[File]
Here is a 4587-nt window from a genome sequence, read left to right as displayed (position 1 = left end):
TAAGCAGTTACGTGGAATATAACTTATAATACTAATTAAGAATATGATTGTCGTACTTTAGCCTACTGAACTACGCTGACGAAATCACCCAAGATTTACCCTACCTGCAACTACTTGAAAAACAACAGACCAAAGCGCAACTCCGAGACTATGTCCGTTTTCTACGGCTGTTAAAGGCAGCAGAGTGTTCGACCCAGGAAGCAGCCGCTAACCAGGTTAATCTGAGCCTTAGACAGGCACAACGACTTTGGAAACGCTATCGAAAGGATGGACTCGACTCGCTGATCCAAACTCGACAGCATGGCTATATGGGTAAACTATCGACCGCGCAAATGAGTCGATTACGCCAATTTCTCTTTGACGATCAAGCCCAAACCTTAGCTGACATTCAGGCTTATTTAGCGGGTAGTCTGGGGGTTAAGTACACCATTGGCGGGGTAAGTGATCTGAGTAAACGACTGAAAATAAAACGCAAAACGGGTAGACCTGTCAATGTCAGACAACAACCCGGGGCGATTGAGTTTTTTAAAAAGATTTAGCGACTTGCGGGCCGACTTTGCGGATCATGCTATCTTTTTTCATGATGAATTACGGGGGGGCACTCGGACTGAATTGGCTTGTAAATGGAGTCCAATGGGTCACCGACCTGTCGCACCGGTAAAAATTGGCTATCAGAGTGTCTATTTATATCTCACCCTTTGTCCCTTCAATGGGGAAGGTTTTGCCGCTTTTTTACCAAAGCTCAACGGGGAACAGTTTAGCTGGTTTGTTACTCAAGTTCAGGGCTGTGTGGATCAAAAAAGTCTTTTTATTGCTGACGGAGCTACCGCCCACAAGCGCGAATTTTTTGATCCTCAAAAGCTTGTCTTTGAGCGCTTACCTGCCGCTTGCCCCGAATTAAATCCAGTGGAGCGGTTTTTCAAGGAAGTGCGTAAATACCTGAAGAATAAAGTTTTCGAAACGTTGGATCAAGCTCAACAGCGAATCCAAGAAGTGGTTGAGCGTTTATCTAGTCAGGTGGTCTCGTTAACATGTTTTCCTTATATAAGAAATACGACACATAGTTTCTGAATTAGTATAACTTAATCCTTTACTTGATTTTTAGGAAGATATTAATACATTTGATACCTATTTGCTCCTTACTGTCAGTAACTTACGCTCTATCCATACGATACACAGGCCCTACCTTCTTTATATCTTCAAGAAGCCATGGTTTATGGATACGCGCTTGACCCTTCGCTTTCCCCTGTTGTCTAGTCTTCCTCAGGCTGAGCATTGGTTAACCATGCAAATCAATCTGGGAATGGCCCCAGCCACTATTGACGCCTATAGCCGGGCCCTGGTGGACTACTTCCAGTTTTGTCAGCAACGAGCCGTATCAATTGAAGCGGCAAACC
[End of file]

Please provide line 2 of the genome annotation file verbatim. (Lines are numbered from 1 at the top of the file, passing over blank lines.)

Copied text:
TAAGCAGTTACGTGGAATATAACTTATAATACTAATTAAGAATATGATTGTCGTACTTTAGCCTACTGAACTACGCTGACGAAATCACCCAAGATTTACCCTACCTGCAACTACTTGAAAAACAACAGACCAAAGCGCAACTCCGAGACTATGTCCGTTTTCTACGGCTGTTAAAGGCAGCAGAGTGTTCGACCCAGGAAGCAGCCGCTAACCAGGTTAATCTGAGCCTTAGACAGGCACAACGACTTTGGAAACGCTATCGAAAGGATGGACTCGACTCGCTGATCCAAACTCGACAGCATGGCTATATGGGTAAACTATCGACCGCGCAAATGAGTCGATTACGCCAATTTCTCTTTGACGATCAAGCCCAAACCTTAGCTGACATTCAGGCTTATTTAGCGGGTAGTCTGGGGGTTAAGTACACCATTGGCGGGGTAAGTGATCTGAGTAAACGACTGAAAATAAAACGCAAAACGGGTAGACCTGTCAATGTCAGACAACAACCCGGGGCGATTGAGTTTTTTAAAAAGATTTAGCGACTTGCGGGCCGACTTTGCGGATCATGCTATCTTTTTTCATGATGAATTACGGGGGGGCACTCGGACTGAATTGGCTTGTAAATGGAGTCCAATGGGTCACCGACCTGTCGCACCGGTAAAAATTGGCTATCAGAGTGTCTATTTATATCTCACCCTTTGTCCCTTCAATGGGGAAGGTTTTGCCGCTTTTTTACCAAAGCTCAACGGGGAACAGTTTAGCTGGTTTGTTACTCAAGTTCAGGGCTGTGTGGATCAAAAAAGTCTTTTTATTGCTGACGGAGCTACCGCCCACAAGCGCGAATTTTTTGATCCTCAAAAGCTTGTCTTTGAGCGCTTACCTGCCGCTTGCCCCGAATTAAATCCAGTGGAGCGGTTTTTCAAGGAAGTGCGTAAATACCTGAAGAATAAAGTTTTCGAAACGTTGGATCAAGCTCAACAGCGAATCCAAGAAGTGGTTGAGCGTTTATCTAGTCAGGTGGTCTCGTTAACATGTTTTCCTTATATAAGAAATACGACACATAGTTTCTGAATTAGTATAACTTAATCCTTTACTTGATTTTTAGGAAGATATTAATACATTTGATACCTATTTGCTCCTTACTGTCAGTAACTTACGCTCTATCCATACGATACACAGGCCCTACCTTCTTTATATCTTCAAGAAGCCATGGTTTATGGATACGCGCTTGACCCTTCGCTTTCCCCTGTTGTCTAGTCTTCCTCAGGCTGAGCATTGGTTAACCATGCAAATCAATCTGGGAATGGCCCCAGCCACTATTGACGCCTATAGCCGGGCCCTGGTGGACTACTTCCAGTTTTGTCAGCAACGAGCCGTATCAATTGAAGCGGCAAACC